Chairman of the Arlington County Board, Walter Tejada speaks to the Street Smart campaign's call to action.
With Daylight Saving Time ending on November 3, school back in session, and Halloween around the corner, regional safety officials came together today to remind drivers, pedestrians, and cyclists to pay extra attention to one another on area roadways.
An hour less of daylight during evening commutes means reduced visibility, which typically leads to an increase in crashes involving pedestrians and cyclists during the darker autumn months. To reduce pedestrian and cyclist injuries and fatalities, the annual Street Smart public education campaign is encouraging area residents to be more alert. Last year, in November and December there were more than 400 crashes involving pedestrians in the Washington metro region.
Representatives from the Metropolitan Washington Council of Governments, as well as state and local officials from the District of Columbia, Maryland and Virginia, gathered today at Upper Senate Park in Washington, DC to kick off the fall Street Smart campaign. Special guest Gwendolyn Ward shared the story of her 15-year-old daughter, Christina Morris-Ward, who was struck by a car and killed one year ago this month while crossing the street in Germantown on her way to school in the dark. Also attending was the Roaring Bengal Marching Band from James Hubert Blake High School in Montgomery County, which played a mournful dirge in recognition of the 72 pedestrians and cyclists killed in the region last year.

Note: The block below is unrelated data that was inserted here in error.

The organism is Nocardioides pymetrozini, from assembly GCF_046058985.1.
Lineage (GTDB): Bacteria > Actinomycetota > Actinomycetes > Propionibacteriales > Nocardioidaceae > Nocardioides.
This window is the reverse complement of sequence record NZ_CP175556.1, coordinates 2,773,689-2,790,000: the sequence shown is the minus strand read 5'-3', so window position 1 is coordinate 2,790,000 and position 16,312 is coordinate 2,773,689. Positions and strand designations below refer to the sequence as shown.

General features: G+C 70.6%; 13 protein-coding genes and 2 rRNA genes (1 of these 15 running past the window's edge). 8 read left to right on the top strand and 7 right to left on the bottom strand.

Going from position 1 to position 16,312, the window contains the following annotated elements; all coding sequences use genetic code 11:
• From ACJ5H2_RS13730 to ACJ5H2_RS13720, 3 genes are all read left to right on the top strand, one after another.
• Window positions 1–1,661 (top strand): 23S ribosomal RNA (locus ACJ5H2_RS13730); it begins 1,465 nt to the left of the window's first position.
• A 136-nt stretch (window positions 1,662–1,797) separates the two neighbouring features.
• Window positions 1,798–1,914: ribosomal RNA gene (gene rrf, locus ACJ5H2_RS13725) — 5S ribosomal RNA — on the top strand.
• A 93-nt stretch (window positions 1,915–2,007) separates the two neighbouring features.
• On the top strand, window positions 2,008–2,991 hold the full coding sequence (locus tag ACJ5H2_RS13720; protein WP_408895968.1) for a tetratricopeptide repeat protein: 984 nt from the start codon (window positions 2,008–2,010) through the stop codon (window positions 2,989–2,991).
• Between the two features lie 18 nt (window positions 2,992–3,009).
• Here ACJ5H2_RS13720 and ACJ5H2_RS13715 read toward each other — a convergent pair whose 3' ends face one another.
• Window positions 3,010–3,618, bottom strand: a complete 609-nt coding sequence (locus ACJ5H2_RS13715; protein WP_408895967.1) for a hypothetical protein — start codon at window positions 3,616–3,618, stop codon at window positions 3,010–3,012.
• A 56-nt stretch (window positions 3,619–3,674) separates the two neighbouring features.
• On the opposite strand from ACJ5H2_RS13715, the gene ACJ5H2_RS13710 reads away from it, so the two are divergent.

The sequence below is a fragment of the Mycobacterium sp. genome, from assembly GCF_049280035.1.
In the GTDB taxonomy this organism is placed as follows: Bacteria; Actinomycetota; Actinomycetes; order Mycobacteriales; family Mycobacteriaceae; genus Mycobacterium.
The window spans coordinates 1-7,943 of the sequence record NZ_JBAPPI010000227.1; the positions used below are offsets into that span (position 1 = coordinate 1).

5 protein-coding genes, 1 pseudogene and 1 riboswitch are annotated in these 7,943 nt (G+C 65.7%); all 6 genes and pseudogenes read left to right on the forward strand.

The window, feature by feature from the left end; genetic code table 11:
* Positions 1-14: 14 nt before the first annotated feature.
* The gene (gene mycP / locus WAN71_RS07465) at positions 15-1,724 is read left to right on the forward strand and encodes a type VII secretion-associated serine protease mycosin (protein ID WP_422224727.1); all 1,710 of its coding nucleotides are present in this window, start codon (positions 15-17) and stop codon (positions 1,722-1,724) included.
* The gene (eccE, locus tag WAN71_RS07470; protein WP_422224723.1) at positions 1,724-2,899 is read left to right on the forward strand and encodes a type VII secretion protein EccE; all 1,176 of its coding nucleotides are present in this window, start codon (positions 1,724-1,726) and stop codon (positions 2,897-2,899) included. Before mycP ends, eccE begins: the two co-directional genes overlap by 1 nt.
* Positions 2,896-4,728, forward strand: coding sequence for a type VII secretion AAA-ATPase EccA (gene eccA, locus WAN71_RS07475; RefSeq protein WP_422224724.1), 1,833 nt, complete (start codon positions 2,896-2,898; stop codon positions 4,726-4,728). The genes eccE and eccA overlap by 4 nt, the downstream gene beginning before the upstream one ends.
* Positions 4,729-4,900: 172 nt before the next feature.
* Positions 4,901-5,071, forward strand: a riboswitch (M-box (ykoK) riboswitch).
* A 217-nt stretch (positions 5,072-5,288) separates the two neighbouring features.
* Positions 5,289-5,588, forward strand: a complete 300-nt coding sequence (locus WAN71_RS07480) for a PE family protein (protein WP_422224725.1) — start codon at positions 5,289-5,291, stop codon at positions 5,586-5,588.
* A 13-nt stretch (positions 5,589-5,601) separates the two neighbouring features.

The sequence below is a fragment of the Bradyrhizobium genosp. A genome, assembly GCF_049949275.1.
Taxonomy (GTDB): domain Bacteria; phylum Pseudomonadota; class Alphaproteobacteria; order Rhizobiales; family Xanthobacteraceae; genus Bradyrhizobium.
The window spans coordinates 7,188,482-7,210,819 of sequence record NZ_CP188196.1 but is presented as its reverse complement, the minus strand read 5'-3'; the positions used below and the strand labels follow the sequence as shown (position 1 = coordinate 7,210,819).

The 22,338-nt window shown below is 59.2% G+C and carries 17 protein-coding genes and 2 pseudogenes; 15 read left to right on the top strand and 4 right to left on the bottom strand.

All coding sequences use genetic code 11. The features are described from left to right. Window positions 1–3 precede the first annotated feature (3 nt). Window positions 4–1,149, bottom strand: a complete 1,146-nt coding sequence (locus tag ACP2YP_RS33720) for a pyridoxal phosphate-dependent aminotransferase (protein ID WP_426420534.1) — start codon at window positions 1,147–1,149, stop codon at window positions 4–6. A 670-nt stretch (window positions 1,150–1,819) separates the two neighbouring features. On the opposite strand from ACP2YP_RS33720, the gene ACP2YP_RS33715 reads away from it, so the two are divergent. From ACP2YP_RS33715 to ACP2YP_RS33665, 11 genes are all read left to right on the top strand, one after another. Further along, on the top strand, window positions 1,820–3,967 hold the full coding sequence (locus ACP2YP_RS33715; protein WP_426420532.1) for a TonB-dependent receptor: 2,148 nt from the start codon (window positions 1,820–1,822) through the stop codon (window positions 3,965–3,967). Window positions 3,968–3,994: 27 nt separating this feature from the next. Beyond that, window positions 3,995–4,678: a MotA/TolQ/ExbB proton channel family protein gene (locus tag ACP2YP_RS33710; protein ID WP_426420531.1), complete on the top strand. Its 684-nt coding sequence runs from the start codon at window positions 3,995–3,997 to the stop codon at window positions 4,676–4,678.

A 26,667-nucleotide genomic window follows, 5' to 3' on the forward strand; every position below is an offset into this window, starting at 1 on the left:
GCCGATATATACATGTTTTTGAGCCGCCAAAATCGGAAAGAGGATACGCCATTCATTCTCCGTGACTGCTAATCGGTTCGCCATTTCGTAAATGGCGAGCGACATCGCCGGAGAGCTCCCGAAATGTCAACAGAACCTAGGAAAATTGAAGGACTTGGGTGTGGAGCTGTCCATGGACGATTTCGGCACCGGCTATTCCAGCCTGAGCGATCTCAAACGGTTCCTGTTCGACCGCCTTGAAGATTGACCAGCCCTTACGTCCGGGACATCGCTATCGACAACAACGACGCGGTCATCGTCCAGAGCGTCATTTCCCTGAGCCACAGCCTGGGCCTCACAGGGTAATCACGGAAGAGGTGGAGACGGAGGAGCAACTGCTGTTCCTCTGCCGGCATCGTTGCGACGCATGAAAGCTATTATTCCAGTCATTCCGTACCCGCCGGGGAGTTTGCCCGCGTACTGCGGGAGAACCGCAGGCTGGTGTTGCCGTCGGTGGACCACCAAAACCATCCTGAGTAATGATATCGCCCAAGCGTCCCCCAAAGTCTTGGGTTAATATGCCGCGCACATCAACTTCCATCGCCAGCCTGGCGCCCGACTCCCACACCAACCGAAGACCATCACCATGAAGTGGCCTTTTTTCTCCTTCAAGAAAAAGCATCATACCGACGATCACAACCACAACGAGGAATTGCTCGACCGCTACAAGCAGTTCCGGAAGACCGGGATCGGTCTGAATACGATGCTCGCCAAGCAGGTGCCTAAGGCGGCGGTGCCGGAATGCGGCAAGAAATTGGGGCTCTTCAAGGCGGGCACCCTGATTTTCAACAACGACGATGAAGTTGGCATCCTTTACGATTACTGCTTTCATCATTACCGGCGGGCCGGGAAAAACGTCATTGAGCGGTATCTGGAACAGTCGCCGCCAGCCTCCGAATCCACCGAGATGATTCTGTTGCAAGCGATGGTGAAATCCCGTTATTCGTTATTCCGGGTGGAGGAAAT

As the band played, a bell tolled in recognition of each pedestrian killed in 2012. With each ringing of the bell, a single band member ceased playing his or her instrument and left the instrument on the ground. The song ended with a lone trumpeter playing amid a sea of abandoned instruments.
“We all have to work together to improve safety in our region particularly now that it’s getting dark by the time many people are making their evening commutes,” said Chuck Bean, Executive Director of the Metropolitan Washington Council of Governments. “Drivers, bicyclists, and pedestrians need to follow traffic laws, be aware of their surroundings, and avoid distractions, such as cell phones.” Among other safety tips, the Street Smart campaign reminds drivers to be alert and yield to those on foot or on bicycles at intersections, and encourages pedestrians and cyclists to wear light colors or reflective clothing to be more visible.
Bean announced that law enforcement in the District of Columbia, suburban Maryland and Northern Virginia will conduct increased enforcement October 28 through November 24, ticketing drivers, cyclists and pedestrians who violate traffic safety laws.